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Concern raised


about plans to elect police chiefs


T


hree Rivers residents have been warned the Government‘s decision to abolish police au-


thorities across the country and replace them with directly-elected police commissioners meant it was necessary for people to become more in- volved in law and order issues. Sue Warman, the Hertfordshire Police Author-


ity‘s lead member for Three Rivers, told those gathered at a public meeting in Croxley Green that the passing of the Police Reform and Social Responsibility Act in September would see the 17 member authority disbanded and its powers


‘If the silent majority stay at home we could get a skewed result’


for setting police targets, budgets and appointing the chief constable given to one individual – elected by Hertfordshire residents. The election will be held in November in a


move the Government claims will inject some democracy into policing. Mrs Warman urged people to turn out to vote for their commissioner.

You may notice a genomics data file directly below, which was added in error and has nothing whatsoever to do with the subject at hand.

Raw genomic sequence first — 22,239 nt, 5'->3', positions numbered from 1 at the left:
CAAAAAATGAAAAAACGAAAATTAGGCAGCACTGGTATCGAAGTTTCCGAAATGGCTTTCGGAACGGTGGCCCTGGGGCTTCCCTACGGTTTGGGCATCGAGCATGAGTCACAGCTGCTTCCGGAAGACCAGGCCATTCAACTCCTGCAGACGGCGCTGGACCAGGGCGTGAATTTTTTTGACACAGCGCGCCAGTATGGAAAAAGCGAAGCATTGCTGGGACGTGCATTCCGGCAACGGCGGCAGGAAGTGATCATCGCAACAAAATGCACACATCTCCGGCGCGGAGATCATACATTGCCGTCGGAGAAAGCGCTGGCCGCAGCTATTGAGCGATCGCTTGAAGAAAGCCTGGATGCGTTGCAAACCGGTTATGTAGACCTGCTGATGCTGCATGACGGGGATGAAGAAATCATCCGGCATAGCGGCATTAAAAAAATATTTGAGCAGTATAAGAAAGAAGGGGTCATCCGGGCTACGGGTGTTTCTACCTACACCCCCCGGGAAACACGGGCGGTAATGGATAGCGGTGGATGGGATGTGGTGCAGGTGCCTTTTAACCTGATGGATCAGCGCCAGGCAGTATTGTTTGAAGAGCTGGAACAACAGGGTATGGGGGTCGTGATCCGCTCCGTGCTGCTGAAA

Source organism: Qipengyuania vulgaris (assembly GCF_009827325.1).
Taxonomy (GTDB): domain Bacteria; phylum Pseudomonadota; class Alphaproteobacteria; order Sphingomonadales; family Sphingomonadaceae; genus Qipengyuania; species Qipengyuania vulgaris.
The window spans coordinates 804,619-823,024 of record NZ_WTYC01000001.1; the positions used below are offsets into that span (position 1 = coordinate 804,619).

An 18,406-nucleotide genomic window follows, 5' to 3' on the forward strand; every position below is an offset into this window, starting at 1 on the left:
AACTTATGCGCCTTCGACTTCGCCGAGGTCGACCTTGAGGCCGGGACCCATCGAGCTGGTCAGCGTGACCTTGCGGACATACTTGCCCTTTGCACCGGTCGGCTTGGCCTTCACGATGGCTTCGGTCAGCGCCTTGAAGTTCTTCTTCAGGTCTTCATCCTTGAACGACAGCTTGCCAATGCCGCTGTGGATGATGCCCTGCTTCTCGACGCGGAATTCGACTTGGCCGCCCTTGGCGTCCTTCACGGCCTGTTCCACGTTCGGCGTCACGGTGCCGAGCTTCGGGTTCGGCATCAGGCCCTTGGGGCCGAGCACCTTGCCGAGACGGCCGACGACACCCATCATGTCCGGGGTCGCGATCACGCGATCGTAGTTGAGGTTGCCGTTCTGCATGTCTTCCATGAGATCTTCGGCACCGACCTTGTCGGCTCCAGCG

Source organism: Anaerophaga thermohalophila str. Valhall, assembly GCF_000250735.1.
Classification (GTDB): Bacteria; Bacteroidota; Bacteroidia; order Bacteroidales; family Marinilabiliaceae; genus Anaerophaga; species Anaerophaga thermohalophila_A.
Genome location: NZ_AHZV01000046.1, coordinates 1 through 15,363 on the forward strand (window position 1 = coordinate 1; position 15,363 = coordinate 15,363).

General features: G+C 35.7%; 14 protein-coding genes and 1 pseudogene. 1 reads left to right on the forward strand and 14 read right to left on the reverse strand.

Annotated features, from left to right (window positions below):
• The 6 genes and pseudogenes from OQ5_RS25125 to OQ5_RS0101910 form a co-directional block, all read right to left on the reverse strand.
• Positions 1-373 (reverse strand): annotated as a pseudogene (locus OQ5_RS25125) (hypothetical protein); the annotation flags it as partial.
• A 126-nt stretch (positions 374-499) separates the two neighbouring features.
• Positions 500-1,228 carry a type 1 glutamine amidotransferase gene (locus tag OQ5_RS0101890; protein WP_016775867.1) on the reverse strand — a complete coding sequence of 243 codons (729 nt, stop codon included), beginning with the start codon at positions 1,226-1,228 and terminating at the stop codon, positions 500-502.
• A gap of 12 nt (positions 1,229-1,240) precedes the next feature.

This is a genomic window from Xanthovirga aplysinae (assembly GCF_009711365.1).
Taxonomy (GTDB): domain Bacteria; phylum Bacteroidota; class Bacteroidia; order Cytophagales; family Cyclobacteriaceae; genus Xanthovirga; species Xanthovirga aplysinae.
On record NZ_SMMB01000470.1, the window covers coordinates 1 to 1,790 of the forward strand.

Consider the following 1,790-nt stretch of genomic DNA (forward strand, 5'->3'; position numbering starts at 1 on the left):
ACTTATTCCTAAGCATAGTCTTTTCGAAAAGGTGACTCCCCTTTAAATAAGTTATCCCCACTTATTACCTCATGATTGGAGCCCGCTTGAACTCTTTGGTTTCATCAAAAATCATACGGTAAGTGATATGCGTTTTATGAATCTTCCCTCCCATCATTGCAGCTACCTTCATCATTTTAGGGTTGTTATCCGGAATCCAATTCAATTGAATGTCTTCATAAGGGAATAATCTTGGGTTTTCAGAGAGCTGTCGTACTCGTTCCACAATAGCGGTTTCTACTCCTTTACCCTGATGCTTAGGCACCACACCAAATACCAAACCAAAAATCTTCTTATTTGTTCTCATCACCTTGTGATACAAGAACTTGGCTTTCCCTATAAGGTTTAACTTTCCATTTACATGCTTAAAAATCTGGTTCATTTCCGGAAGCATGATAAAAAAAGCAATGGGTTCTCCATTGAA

Police will have to answer to directly-elected chiefs later this year.


She said: ―The election will be on Thursday,


November 15, 2012, and the worry is, being a cold November night, if the silent majority stay at home we could get a skewed result.‖ Mrs Warman explained the commissioner, like


any politician, would have a manifesto and would be able to change things quickly if he or she wanted. They will be elected for five years. The checks and balances will be provided by a


20-member panel which will require a two- third‘s majority to veto any of the commissioner‘s plans. This panel was put into the legislation at the insistence of the Lords as it had not ap- peared in the Government‘s original plans. by Dan Hatch


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